Blood Pressure Monitoring and Perinatal Outcomes in Normotensive Women with Gestational Diabetes Mellitus
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DepartmentMaterno-Infantil y Radiología
SourceJournal of Clinical Medicine, Vol. 11, Núm. 5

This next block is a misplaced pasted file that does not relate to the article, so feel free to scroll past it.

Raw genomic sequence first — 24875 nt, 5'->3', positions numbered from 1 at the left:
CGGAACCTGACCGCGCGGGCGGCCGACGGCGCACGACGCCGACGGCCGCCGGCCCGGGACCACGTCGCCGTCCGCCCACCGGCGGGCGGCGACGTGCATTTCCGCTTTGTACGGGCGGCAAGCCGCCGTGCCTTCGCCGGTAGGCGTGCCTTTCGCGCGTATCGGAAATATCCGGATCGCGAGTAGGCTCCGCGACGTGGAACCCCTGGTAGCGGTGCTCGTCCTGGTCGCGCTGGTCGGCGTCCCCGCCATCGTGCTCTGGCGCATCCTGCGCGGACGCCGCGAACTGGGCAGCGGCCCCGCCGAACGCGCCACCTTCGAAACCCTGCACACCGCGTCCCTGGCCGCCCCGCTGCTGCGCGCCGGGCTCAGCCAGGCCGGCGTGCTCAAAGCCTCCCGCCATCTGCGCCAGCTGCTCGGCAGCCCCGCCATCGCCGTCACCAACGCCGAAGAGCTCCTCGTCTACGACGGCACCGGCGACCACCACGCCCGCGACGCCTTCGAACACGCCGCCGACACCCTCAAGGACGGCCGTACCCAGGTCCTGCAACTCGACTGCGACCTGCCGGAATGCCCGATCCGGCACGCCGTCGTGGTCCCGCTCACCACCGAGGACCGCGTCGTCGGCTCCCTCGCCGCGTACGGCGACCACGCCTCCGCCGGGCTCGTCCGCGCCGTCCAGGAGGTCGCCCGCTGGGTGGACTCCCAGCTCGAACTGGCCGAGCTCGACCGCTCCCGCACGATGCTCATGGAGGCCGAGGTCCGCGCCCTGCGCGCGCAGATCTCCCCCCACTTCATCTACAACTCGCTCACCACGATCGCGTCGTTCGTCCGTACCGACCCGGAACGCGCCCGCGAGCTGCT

Alterations in ambulatory blood pressure detected by monitoring (ABPM) have been associated with perinatal complications in hypertensive pregnant women. Aim: To establish the relationships between the blood pressure (BP) profiles detected by ABPM and adverse perinatal outcomes in normotensive women with gestational diabetes mellitus (GDM). Methods: A prospective study of normotensive women in whom 24 h ABPM was performed at 28-32 weeks of pregnancy. The obstetric and perinatal outcomes were evaluated. Results: Two hundred patients were included. Thirty-seven women with GDM and obesity had significantly higher mean systolic BP (SBP) and nocturnal SBP and diastolic BP (DBP) compared to women with only GDM (n = 86). Nocturnal SBP (OR = 1.077; p = 0.015) and obesity (OR = 1.131; p = 0.035) were risk factors for the development of hypertensive disorders of pregnancy (HDPs). Mothers of newborns with neonatal complications (n = 27) had higher nocturnal SBP (103.8 vs. 100 mmHg; p = 0.047) and DBP (62.7 vs. 59.4; p = 0.016). Women who delivered preterm (n = 10) had higher BP and a non-dipper pattern (p = 0.005). Conclusions: Nocturnal SBP was a predictor of HDPs in normotensive women with obesity or GDM. Alterations in ABPM in these patients were associated with poor obstetric and perinatal outcomes.